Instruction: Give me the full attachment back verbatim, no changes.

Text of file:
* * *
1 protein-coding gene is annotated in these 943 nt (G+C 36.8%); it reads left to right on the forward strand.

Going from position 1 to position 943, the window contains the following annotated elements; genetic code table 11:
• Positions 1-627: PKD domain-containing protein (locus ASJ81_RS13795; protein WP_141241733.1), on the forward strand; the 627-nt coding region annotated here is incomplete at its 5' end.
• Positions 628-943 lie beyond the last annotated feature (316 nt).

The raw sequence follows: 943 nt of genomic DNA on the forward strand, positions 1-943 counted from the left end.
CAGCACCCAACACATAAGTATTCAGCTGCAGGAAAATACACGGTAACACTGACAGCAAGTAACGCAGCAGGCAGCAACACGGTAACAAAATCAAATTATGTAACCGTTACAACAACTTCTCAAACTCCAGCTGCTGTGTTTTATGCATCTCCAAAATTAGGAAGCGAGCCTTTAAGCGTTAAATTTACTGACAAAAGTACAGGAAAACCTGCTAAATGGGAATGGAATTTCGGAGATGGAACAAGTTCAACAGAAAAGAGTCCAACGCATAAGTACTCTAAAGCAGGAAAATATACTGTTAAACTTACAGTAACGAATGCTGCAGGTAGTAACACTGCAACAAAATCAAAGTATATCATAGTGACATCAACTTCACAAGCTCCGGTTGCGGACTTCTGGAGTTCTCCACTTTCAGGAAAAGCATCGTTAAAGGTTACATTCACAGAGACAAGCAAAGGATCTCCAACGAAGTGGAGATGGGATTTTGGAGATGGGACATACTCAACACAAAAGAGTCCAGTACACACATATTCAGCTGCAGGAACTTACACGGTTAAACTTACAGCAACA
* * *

1 protein-coding gene is annotated in these 943 nt (G+C 36.8%); it reads left to right on the forward strand.

Going from position 1 to position 943, the window contains the following annotated elements; genetic code table 11:
• Positions 1-627: PKD domain-containing protein (locus ASJ81_RS13795; protein WP_141241733.1), on the forward strand; the 627-nt coding region annotated here is incomplete at its 5' end.
• Positions 628-943 lie beyond the last annotated feature (316 nt).

The raw sequence follows: 943 nt of genomic DNA on the forward strand, positions 1-943 counted from the left end.
CAGCACCCAACACATAAGTATTCAGCTGCAGGAAAATACACGGTAACACTGACAGCAAGTAACGCAGCAGGCAGCAACACGGTAACAAAATCAAATTATGTAACCGTTACAACAACTTCTCAAACTCCAGCTGCTGTGTTTTATGCATCTCCAAAATTAGGAAGCGAGCCTTTAAGCGTTAAATTTACTGACAAAAGTACAGGAAAACCTGCTAAATGGGAATGGAATTTCGGAGATGGAACAAGTTCAACAGAAAAGAGTCCAACGCATAAGTACTCTAAAGCAGGAAAATATACTGTTAAACTTACAGTAACGAATGCTGCAGGTAGTAACACTGCAACAAAATCAAAGTATATCATAGTGACATCAACTTCACAAGCTCCGGTTGCGGACTTCTGGAGTTCTCCACTTTCAGGAAAAGCATCGTTAAAGGTTACATTCACAGAGACAAGCAAAGGATCTCCAACGAAGTGGAGATGGGATTTTGGAGATGGGACATACTCAACACAAAAGAGTCCAGTACACACATATTCAGCTGCAGGAACTTACACGGTTAAACTTACAGCAACA